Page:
As part of my attempt to deepen my understanding on the experiences Thoughtworks wants to provide to its clients, the last couple of months I faced the gamut of traits underlying the single word that differentiates a developer from a consultant developer.
It was supposed to be just a word. Just ten letters. However, when put into practice, this word acquired multiple meanings. But it can become more complex than that. At Thoughtworks, we are not just developers. Many of us are developers, and at the same time QAs. And at the same time BAs. And UXers. And IMs (Iteration Managers). And even PMs. That's just how it works.
As developer consultants, we want to deliver a well-designed, fully working piece of code. As QA consultants we want this piece of code to be excellent in quality. As BA consultants we want the code to meet the client’s expectations and priorities. As UX consultants, we want to make sure users’ needs are being met, and improve the way people use that piece of code. As IM consultants we want the client’s continuous feedback on how the code works so that we can improve it in a more orderly fashion. As PM consultants we want to make sure everybody is happy and working in order to make the code deliver something the client will love and also reach their business objectives.
But how about this word, 'consultant', that's all over the place? As a consultant, what do I want? To answer that question I had to think a little bit more about what Thoughtworks’ proposition of value is. And I found out that Thoughtworks does much more than deliver software. Although delivery is an important part of our core business, we want to go further. We want to change the way software is done. We want to drive technology innovation to the world. We don't want our clients to just receive the code we produce for them, we want them to join us in this mission of revolutionizing IT.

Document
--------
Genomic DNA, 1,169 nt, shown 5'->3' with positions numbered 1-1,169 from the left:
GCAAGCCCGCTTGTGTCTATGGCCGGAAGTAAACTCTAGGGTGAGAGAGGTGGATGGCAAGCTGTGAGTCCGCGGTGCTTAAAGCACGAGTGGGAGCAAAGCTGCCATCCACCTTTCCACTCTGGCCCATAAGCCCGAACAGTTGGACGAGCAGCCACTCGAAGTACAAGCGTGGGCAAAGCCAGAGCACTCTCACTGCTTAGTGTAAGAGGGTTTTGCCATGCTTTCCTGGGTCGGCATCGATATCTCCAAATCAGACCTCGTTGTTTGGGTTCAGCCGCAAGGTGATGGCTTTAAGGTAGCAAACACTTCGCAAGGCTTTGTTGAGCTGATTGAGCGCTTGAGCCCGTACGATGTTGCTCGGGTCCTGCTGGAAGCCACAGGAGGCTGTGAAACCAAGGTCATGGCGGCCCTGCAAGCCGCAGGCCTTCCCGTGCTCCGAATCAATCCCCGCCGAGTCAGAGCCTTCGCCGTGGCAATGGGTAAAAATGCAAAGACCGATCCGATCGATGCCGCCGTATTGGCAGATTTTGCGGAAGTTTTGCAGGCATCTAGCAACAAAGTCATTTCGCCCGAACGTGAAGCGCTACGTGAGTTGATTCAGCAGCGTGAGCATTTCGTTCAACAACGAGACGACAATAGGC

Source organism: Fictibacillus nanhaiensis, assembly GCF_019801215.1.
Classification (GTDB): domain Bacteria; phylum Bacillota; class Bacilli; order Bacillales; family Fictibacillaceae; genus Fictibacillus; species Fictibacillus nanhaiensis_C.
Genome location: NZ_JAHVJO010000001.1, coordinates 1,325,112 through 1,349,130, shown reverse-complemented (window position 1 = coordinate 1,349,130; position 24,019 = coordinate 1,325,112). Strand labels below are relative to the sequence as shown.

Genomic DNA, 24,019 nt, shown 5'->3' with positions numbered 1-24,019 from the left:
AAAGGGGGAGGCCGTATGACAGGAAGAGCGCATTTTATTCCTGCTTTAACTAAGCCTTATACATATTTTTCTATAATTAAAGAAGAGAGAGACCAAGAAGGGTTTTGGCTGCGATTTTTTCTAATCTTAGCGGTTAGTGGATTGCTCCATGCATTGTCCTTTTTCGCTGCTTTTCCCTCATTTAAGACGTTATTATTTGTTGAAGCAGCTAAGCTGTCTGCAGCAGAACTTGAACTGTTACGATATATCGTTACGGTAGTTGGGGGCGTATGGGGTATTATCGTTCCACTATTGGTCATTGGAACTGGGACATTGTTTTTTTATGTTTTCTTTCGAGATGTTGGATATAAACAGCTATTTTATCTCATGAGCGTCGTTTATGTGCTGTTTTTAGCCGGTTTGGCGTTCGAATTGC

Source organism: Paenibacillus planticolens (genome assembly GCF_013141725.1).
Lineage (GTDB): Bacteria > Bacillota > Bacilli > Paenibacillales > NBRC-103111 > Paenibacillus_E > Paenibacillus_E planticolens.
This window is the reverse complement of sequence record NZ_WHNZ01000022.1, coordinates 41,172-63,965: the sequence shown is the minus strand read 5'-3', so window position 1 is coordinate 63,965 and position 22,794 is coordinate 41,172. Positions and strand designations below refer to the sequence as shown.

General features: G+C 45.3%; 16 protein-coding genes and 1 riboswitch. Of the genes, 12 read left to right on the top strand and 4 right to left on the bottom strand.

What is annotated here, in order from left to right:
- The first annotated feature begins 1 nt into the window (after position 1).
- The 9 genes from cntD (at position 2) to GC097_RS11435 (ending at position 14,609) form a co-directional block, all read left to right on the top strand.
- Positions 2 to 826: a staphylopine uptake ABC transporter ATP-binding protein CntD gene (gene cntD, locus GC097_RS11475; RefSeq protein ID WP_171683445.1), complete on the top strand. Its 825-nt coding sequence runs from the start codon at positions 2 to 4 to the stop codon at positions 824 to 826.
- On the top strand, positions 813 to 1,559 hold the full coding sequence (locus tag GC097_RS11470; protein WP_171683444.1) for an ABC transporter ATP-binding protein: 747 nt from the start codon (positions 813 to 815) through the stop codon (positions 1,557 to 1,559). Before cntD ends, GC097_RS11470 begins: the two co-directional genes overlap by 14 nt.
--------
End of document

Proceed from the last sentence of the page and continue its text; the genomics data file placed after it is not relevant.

And for that, dear reader, we need consultants.
Consultants have other valuable characteristics, which are not related to their official “job title”. As I've said before, there are many other words overshadowed by it. After some research I came up with seven words that, for us, describe the essential capabilities a consultant needs to develop.
Accountability. The ability to act as if the client product / project was their own. Imagine the project as your own investment, even your own startup. Try to feel the client’s anxiety to see it done. Look out for their needs as if you were financing the project. In the end, of course, it's all up to the client. At the same time, we should put all our effort and energy into helping them to succeed.
Communication. Words will play a major role in accomplishing our goals. We will be, most of the time, side by side with the client in order to deliver an innovative product or service to the world. A consultant must manage the art of conversation. They must be able to communicate ideas, justify them, and defend their beliefs.
Business domain comprehension. As consultants we want to have an influence on the design of the product. Add our own view to the way the problem in question can be solved. Help the client to innovate and succeed in their business. As a condition to do this, we need to know the client’s business. Perhaps we need to study the specific market we are dealing with, read specialized books and articles and get in touch with many experts in that field.